Though thy cheek be fair, as the roses are,
Thy brow like the drifted snow,
And thine eye as bright, as the diamonds light,
Yet if in thy heart doth grow
But noxious weeds, and selfish deeds
Follow thy steps alway,
What in the end availeth it, friend,
If thy face is fair, I pray.
For the smoothest brow, old Time will plow,
And he dimmeth the brightest eye;
And the fairest face, and the form of grace,
In the lowly grave must lie.
But our deeds live on, when life is done.
Nor Time, nor death destroy;
And the words we say, will make their way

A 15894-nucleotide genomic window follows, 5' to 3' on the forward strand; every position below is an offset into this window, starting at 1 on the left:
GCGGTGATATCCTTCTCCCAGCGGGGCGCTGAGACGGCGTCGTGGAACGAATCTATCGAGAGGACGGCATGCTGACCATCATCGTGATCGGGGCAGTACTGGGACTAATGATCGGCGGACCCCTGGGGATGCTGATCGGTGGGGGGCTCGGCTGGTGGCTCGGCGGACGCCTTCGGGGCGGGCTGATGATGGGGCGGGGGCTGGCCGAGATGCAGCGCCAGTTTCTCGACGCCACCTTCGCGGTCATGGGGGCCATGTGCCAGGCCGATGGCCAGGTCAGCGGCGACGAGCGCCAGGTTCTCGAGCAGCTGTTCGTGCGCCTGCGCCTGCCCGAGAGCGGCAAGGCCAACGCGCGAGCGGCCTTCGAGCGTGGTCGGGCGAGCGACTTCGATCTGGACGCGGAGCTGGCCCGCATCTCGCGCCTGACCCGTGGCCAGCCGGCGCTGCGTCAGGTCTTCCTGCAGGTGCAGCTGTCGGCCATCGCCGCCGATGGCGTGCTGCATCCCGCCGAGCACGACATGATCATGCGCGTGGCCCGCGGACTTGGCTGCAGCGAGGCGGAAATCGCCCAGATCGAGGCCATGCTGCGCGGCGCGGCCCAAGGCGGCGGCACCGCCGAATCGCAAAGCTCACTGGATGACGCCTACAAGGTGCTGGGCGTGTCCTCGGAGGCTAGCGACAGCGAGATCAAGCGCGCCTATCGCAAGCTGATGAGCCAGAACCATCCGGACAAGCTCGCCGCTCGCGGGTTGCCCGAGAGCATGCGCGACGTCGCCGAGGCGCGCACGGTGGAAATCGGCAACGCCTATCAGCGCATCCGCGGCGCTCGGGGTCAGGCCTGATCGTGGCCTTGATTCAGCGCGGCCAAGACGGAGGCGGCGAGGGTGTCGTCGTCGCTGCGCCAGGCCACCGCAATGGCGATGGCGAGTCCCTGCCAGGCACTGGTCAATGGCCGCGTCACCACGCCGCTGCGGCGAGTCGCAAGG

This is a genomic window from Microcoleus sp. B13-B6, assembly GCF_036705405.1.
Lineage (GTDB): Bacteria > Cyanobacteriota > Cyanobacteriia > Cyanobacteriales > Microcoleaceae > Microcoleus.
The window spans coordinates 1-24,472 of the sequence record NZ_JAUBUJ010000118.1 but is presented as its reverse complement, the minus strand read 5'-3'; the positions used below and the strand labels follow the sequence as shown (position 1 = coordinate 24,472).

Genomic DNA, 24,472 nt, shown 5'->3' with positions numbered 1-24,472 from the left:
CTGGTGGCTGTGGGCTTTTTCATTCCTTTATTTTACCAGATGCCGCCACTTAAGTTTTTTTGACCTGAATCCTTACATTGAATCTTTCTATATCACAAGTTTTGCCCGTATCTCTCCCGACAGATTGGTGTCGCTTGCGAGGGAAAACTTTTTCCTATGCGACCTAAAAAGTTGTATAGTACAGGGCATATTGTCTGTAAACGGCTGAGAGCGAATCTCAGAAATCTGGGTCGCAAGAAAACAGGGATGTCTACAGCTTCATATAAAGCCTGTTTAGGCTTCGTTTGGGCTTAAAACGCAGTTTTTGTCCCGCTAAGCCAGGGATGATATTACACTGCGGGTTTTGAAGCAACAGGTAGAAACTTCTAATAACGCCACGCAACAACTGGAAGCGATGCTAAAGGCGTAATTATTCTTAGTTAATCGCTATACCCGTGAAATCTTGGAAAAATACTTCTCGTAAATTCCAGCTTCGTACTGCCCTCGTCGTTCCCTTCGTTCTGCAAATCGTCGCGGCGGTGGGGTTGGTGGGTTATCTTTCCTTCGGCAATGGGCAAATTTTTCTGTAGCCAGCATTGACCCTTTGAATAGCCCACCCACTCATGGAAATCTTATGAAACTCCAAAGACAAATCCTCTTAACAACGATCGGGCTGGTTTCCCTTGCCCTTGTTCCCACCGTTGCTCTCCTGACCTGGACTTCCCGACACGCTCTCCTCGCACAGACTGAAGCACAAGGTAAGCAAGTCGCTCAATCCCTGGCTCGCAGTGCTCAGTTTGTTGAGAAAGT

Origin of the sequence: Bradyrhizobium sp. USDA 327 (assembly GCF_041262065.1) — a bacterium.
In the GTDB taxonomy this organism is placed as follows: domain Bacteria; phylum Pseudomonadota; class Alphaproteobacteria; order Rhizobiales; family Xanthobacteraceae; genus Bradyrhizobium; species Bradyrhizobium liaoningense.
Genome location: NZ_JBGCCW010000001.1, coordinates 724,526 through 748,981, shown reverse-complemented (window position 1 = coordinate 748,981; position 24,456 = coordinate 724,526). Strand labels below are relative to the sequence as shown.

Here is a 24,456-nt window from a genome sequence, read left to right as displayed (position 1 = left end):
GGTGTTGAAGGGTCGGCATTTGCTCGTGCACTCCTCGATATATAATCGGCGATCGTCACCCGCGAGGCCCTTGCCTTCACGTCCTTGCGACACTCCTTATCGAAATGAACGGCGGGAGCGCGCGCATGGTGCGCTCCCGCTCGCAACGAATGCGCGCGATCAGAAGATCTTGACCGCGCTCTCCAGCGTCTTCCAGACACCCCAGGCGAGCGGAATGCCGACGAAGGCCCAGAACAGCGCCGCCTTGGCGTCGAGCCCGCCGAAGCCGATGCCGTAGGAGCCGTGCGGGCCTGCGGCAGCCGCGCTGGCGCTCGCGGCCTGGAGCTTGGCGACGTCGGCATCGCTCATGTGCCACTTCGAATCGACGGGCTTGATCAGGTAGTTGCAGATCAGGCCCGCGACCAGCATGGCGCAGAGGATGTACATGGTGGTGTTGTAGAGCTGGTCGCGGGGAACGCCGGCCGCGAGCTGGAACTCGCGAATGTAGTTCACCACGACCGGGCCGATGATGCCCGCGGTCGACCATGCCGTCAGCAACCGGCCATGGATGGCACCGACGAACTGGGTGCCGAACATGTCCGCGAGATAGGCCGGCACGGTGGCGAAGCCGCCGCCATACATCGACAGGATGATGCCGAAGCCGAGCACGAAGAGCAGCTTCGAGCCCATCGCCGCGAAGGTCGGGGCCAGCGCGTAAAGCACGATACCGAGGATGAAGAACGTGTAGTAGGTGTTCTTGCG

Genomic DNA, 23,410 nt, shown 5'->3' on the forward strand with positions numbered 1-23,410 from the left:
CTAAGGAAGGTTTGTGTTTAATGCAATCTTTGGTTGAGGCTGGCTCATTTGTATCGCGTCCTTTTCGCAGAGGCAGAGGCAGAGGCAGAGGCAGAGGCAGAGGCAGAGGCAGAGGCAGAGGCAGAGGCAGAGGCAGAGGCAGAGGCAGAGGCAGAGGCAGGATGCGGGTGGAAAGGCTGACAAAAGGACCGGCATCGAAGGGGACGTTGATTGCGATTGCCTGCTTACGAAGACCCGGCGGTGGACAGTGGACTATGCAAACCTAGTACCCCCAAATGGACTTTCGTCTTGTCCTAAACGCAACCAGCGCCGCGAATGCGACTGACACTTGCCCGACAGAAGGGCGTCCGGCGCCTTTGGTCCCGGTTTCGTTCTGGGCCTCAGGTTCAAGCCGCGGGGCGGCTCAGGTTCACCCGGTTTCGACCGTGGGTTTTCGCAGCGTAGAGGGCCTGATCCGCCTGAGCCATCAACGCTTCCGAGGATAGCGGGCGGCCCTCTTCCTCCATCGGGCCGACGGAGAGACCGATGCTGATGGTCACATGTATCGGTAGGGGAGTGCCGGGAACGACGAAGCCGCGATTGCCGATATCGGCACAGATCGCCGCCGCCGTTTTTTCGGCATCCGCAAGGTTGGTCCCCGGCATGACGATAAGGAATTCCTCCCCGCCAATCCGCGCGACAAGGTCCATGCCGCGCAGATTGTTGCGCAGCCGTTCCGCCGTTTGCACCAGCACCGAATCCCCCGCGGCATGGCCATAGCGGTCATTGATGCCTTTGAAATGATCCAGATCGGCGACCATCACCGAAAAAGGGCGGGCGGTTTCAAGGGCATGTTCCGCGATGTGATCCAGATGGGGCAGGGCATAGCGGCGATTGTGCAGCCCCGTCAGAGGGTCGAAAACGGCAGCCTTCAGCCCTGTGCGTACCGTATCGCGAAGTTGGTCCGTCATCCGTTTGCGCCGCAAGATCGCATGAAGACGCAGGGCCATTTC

With sorrow, or with joy.
And even the thought, that we utter not,
In heaven is like a shout.
And bad or good, it is understood,
And the angels write it out.
But they do not care, if the face be fair,
Or what the world deems plain.
They look to the heart, and the deathless part,
For the rest is poor and vain.
Shells by Ella Wheeler Wilcox
Milwaukee: Hauser & Storey, 1873.
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